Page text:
This day, at half an hour past ten, God heard the prayer of his servant, and Mr. Lascelles, according to his desire, was ‘dissolved that he might be with Christ’.

Friday, June 18, 2010

Donington Park

Fri 18 June 1742. I left Sheffield, and after preaching at Ripley, by the way, hastened on to Donington Park. But Miss Cowper, I found, was gone to rest, having finished her course near three weeks before.

Thursday, June 17, 2010

No swearing

Thur 17 Jun 1736: An officer of the man-of-war, walking just behind me with two or three of his acquaintance, cursed and swore exceedingly, by upon my reproving him seemed much moved, and gave me many thanks.

Wednesday, June 16, 2010

Constant meeting

Wed 16 June 1736. Another little company of us met—Mr. Reed, Davison, Walker, Delamotte, and myself. We sung, read a little of Mr. Law, and then conversed. Wednesdays and Fridays were the days we fixed for constant meeting.

Tuesday, June 15, 2010

There must be follow up

Tue 15 June 1742: He came [see yesterday]. I found he had occasionally exhorted multitudes of people in various parts. But after that he had taken no thought about them. So that the greater part were fallen asleep again.
In the evening I preached on the inward kingdom of God; in the morning, Wednesday 16, on the spirit of fear and the spirit of adoption.

Monday, June 14, 2010

Looking for David Taylor

Mon 14 June 1742: Having a great desire to see David Taylor, whom God had made an instrument of good to many souls, I rode to Sheffield; but not finding him there, I was minded to go forward immediately. However, the importunity of the people constrained me to stay, and preach both in the evening and in the morning.

Sunday, June 13, 2010

A busy day preaching

Sun 13 June 1742: At seven I preached at Haxey, on ‘What must I do to be saved?’ Thence I went to Wroot, of which (as well as Epworth) my father was rector for several years. Mr. Whitelamb offering me the church, I preached in the morning, on ‘Ask, and it shall be given you’; in the afternoon on the difference between ‘the righteousness of the law and the righteousness of faith’. But the church could not contain the people; many of whom came from far. And, I trust, not in vain.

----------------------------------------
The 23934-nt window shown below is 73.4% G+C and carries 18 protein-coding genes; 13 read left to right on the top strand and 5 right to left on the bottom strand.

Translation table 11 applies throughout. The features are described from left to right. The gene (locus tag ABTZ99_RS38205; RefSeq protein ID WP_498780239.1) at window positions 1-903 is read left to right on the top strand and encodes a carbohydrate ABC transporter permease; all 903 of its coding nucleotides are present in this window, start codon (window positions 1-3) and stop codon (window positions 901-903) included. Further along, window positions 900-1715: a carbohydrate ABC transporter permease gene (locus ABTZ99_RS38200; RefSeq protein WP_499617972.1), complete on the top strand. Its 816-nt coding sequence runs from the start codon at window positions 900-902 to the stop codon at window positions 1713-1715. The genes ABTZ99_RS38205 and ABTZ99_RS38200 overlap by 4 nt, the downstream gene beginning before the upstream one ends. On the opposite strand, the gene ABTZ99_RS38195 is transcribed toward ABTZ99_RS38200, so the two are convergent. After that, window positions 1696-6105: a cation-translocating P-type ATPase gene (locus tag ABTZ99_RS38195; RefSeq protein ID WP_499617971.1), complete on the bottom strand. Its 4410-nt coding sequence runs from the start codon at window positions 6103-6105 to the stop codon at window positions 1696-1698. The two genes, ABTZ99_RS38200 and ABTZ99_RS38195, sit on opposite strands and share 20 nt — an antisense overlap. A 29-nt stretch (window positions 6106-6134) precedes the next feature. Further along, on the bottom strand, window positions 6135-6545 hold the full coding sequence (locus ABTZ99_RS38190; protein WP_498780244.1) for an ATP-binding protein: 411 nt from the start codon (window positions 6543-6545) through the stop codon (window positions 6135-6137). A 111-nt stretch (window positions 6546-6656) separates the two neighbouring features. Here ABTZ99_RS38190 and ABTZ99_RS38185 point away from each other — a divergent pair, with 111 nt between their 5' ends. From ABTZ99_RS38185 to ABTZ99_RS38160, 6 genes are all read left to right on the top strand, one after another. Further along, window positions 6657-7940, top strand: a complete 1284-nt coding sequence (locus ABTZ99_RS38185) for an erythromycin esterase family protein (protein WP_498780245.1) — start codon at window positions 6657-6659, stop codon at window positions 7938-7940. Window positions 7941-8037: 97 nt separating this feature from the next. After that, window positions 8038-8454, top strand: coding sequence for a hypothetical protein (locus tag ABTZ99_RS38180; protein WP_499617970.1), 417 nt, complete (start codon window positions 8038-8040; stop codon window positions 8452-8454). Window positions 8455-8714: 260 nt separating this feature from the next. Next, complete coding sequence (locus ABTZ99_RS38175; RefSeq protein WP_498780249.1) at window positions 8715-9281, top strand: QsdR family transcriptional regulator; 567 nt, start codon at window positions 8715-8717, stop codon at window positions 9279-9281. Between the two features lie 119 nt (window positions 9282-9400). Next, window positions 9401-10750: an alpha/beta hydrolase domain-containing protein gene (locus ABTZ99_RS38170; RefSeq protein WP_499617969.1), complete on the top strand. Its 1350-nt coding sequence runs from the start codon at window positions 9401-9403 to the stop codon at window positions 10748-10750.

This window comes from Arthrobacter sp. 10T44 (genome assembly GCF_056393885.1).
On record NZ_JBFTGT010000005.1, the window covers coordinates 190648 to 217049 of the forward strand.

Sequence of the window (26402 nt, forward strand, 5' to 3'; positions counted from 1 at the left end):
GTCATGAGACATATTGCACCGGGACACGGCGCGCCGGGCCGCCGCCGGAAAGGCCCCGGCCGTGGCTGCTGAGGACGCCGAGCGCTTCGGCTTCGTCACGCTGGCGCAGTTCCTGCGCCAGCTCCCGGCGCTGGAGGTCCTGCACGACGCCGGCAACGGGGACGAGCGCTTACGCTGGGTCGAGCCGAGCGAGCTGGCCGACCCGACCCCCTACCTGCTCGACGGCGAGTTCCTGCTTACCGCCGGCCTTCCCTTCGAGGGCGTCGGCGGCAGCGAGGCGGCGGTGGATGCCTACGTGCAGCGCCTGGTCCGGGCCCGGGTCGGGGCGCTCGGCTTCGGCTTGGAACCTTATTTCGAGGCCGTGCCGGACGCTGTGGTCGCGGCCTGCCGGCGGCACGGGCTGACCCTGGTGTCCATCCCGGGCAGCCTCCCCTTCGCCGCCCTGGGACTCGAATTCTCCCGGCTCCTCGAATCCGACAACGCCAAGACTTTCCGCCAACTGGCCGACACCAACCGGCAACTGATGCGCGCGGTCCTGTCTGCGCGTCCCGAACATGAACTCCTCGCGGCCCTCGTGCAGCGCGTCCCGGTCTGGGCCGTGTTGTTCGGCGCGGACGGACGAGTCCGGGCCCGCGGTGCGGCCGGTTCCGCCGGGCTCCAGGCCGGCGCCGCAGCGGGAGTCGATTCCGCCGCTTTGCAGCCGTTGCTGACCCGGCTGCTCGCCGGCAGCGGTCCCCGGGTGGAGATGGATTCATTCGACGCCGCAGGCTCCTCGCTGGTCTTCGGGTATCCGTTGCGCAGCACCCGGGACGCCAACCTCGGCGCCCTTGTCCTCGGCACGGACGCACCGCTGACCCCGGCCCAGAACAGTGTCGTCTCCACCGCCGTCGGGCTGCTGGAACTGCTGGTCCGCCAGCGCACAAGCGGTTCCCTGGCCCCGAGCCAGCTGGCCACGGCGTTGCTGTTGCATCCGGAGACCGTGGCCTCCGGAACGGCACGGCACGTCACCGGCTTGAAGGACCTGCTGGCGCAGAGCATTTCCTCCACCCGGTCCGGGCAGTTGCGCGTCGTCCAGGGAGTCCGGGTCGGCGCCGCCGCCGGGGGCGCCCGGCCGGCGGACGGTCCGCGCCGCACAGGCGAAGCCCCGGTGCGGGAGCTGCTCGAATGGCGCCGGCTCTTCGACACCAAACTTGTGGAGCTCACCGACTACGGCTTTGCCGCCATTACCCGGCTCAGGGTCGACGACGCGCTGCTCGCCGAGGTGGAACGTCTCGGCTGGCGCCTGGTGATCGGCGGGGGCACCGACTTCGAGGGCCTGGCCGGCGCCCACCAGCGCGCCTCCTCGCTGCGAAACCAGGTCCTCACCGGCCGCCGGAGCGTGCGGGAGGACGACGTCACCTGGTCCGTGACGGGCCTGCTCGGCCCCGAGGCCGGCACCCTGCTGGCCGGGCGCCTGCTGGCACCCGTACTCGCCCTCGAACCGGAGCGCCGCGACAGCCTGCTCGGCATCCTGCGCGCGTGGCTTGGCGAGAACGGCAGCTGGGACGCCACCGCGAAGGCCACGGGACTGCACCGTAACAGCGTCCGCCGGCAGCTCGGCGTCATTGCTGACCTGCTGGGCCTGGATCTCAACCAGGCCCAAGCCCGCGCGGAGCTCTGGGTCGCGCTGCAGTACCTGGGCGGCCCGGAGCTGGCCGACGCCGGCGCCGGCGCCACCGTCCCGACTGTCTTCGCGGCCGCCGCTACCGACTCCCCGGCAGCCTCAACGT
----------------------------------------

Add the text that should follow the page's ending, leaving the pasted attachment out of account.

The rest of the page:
At six I preached for the last time in Epworth churchyard (being to leave the town the next morning), to a vast multitude gathered together from all parts, on the beginning of our Lord’s Sermon on the Mount. I continued among them for near three hours; and yet we scarce knew how to part. O let none think his labour of love is lost because the fruit does not immediately appear. Near forty years did my father labour here. But he saw little fruit of all his labour. I took some pains among this people too, and my strength also seemed spent in vain. But now the fruit appeared. There were scarce any in the town on whom either my father or I had taken any pains formerly but the seed sown so long since now sprung up, bringing forth repentance and remission of sins.

Saturday, June 12, 2010

I will rather not converse with you at all

Sat June 12 1736: Being with one who was very desirous to converse with me, ‘but not upon religion’, I spoke to this effect: ‘Suppose you was going to a country where everyone spoke Latin and understood no other language, neither would converse with any that did not understand it; suppose one was sent to stay here a short time, on purpose to teach it you; suppose that person, pleased with your company, should spend his time in trifling with you, and teach you nothing of what he came for—would that be well done? Yet this is our case. You are going to a country where everyone speaks the love of God. The citizens of heaven understand no other language. They converse with none who do not understand it. Indeed none such are admitted there. I am sent from God to teach you this. A few days are allotted us for that purpose. Would it then be well done in me, because I was pleased with your company, to spend this short time in trifling, and teach you nothing of what I came for? God forbid! I will rather not converse with you at all. Of the two extremes this is the best.’

Friday, June 11, 2010

Great indeed was the shaking among them

Fri 11 June 1742: I visited the sick and those who desired but were not able to come to me. At six I preached at Upperthorpe near Haxey (a little village about two miles from Epworth), on that comfortable Scripture, ‘When they had nothing to pay, he frankly forgave them both.’ I preached at Epworth about eight on Ezekiel’s vision of the resurrection of the dry bones. And great indeed was the shaking among them. Lamentation and great mourning were heard, God bowing their hearts, so that on every side, as with one accord, they lift up their voice and wept aloud. Surely he who sent his Spirit to breathe upon them will hear their cry and will help them.